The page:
Revisiting the Hugos

Hugo Nominees: 1963

The 1963 Hugo Awards were given at Discon 1 in Washington DC. (For earlier posts in this series, see Index.) The Best Novel winner was Philip K. Dick’s The Man in the High Castle, an alternate history novel considered by many to be Dick’s masterpiece. It’s in print, it’s in my library in English and French, it’s certainly a classic seminal work of science fiction.

I haven’t read it.

There’s a game people play in David Lodge’s novel Small World (perhaps the canonical university professor contemplating adultery novel) where everyone announces something they haven’t read. A literature professor announces that he hasn’t read Hamlet and wins the game but loses his job. I feel a little like that admitting that I haven’t read The Man in the High Castle. Like the guy who hadn’t read Hamlet, I know a lot about it anyway just by cultural osmosis. I know the plot was done using the I Ching. I know it’s set in a Hitler-wins world, and somebody writes a book in it where Hitler loses but the other world is very different from our world. I know enough about it that I could have faked my way through a paragraph about it without admitting I haven’t read it—but I said I was going to say when I hadn’t read things and say why. I haven’t read it because I have read half a dozen assorted Dick novels and hated all of them. I can see that he’s a very good writer but I can’t stand the way his mind works. I gave up on him before reaching this book, but I have so consistently a negative response to his books that I doubt it would change my mind.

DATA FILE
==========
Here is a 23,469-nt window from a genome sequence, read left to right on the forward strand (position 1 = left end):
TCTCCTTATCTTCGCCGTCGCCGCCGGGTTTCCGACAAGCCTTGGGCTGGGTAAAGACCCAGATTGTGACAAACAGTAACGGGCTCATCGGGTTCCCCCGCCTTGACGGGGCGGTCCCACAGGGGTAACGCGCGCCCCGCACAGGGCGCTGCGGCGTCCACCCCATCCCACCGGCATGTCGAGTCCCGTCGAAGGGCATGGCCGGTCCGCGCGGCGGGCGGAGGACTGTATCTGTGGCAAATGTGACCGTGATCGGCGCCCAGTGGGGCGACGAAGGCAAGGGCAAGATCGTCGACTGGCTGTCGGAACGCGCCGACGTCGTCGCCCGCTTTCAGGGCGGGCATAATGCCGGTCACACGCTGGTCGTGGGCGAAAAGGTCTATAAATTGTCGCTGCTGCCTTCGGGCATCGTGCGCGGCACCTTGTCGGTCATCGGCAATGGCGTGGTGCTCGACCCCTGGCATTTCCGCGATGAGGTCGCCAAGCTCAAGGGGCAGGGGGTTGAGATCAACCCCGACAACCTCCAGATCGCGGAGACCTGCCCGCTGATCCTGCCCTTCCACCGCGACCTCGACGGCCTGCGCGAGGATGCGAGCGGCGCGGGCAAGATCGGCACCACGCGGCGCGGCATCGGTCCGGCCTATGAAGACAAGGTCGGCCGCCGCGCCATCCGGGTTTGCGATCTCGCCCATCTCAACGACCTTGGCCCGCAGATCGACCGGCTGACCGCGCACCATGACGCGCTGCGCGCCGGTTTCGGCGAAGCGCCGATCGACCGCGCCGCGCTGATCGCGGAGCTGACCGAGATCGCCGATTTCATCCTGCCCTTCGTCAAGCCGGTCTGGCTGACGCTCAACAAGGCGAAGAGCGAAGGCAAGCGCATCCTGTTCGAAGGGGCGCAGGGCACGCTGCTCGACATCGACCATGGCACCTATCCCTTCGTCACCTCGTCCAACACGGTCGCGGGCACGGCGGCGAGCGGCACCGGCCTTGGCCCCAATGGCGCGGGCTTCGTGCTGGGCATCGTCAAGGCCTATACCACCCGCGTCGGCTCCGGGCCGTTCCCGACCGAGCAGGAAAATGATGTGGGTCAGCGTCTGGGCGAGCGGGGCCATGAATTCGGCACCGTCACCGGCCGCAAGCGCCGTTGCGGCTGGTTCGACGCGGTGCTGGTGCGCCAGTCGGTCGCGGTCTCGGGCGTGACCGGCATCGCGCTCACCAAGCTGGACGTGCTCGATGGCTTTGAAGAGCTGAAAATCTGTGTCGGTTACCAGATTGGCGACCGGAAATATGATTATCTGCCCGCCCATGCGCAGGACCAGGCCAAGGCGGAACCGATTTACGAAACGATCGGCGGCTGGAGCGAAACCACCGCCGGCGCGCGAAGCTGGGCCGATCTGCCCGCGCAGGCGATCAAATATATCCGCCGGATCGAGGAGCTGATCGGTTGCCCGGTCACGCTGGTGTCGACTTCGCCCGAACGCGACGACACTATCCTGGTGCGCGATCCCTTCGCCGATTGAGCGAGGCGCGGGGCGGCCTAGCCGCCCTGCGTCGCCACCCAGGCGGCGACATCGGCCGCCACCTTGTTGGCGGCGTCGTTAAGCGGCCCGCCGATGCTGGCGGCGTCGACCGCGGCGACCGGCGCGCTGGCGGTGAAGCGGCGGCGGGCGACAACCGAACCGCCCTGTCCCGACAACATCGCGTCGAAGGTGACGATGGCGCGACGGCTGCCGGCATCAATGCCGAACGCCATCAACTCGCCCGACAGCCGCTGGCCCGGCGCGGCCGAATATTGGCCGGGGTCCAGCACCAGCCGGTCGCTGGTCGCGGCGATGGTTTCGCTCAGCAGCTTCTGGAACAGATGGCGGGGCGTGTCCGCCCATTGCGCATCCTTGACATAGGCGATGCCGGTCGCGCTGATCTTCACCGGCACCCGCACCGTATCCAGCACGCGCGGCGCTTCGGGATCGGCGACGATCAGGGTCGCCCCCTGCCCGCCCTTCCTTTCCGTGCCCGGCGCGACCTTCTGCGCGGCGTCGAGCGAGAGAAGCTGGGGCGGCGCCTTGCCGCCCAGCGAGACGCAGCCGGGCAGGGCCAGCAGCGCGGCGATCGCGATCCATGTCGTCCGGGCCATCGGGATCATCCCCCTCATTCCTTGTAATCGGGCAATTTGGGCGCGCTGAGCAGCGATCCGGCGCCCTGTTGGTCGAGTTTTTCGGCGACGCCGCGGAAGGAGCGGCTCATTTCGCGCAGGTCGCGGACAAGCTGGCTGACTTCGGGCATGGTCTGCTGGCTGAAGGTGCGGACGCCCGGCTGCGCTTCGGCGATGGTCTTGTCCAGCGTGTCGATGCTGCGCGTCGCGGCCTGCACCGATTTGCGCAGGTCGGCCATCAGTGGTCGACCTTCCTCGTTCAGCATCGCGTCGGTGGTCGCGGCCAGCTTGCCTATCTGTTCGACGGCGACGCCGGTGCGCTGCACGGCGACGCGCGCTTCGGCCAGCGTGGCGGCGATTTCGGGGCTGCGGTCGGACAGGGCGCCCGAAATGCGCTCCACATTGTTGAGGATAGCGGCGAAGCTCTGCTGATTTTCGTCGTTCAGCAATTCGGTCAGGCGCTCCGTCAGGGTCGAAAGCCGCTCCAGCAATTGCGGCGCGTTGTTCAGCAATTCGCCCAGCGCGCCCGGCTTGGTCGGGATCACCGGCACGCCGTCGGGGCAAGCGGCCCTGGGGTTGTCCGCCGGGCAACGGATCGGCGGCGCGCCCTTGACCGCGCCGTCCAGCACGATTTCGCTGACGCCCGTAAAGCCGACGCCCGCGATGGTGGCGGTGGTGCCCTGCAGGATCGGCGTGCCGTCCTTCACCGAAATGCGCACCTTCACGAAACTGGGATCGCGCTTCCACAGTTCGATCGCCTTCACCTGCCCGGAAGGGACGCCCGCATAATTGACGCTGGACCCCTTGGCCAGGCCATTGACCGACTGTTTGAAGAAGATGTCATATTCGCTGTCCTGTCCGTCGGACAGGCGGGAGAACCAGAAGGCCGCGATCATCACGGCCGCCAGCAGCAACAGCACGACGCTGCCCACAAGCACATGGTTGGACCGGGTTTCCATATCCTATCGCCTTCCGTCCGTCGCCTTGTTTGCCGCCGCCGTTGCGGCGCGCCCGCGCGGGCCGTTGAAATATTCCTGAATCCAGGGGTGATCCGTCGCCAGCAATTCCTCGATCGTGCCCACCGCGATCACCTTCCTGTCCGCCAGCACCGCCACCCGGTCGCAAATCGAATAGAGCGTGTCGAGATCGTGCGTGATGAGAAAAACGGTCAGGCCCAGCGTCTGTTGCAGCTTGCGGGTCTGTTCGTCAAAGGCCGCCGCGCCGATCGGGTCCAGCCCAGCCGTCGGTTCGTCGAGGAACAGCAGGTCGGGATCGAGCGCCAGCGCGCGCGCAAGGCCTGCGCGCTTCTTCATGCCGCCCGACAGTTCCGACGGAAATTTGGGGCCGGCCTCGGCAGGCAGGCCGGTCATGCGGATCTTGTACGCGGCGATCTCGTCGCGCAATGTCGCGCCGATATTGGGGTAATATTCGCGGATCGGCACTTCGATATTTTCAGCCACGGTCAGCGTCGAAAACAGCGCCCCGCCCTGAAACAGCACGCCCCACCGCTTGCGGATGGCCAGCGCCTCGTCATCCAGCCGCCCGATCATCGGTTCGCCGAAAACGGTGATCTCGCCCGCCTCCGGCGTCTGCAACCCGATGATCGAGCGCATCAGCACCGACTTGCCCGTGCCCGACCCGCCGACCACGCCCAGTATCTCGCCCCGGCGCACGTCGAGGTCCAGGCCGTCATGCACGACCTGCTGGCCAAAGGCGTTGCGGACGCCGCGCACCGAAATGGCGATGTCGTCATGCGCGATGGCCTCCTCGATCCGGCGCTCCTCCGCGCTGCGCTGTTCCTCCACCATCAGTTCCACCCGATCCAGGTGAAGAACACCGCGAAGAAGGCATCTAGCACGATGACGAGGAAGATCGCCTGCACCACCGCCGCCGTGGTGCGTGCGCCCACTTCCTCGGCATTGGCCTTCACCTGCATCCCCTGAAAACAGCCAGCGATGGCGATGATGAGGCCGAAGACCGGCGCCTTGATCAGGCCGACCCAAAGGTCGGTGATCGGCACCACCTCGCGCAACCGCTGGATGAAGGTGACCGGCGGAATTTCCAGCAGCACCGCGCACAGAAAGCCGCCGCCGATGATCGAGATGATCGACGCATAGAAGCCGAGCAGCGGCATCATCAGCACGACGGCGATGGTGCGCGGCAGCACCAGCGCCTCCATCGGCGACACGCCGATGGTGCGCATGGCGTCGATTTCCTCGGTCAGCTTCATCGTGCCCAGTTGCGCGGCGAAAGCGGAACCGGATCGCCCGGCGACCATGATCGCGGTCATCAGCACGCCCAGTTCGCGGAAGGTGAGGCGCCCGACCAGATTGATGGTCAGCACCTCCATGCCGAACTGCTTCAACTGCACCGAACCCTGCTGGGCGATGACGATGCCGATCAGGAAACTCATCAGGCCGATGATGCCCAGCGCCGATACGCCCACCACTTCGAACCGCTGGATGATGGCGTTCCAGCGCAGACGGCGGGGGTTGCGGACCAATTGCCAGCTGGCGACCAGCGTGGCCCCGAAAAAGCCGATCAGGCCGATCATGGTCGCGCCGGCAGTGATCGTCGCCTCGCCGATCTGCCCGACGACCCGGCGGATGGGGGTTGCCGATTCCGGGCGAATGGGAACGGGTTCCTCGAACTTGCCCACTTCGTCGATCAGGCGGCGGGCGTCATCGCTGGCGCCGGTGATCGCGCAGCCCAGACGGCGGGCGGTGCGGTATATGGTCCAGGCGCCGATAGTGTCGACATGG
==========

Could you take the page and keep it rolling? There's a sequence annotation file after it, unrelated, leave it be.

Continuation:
There are four other nominees, three of which I have read and one of which I have neither read nor previously heard of.

I complained in last week’s post that Arthur C. Clarke’s A Fall of Moondust (post) was unfairly neglected in 1962’s ballot. Clearly the fans at Discon agreed with me, because they put it on the ballot for 1963, despite 1961 publication. Great book. Great choice. It’s neither in print nor in the library, but it has been in print recently in the Gollancz Masterworks series.

Next is a book I love, H. Beam Piper’s Little Fuzzy (post). It’s out of copyright and downloadable for free, so being in print isn’t an issue. It’s in the library in English. Another enduring classic and great choice.

Now we have Marion Zimmer Bradley’s The Sword of Aldones—first woman on the novel shortlist! The Sword of Aldones is the first Darkover book (post)—it’s on the edge of SF and fantasy, introducing that complex world it’s melodramatic and stirring. I read it rather recently—I’d read the rewritten version, Sharra’s Exile and happened to come across a copy of the original. I wouldn’t say it’s an enduring classic, though the world it introduces is definitely still alive.

Last is Sylva by “Vercors”, (a pseudonym for Jean Bruller) a novel translated from French. I am astonished. I mean, okay, this happened the year before I was born and things were different then, but can you imagine seeing a translated novel on the Hugo ballot today? Wow. I hadn’t heard of it. Wikipedia says it’s about a fox who turns into a woman. Fantastic Fiction says it’s about time travelers, Jimi Hendrix, and Jesus. It sounds fascinating. Vercors appears to have been a prolific and well known French writer—he adopted the pseudonym when he was in the Resistance. Sylva isn’t in print in English, nor is it in the library in either language, though several of his other books are. I am fascinated and shall seek it out.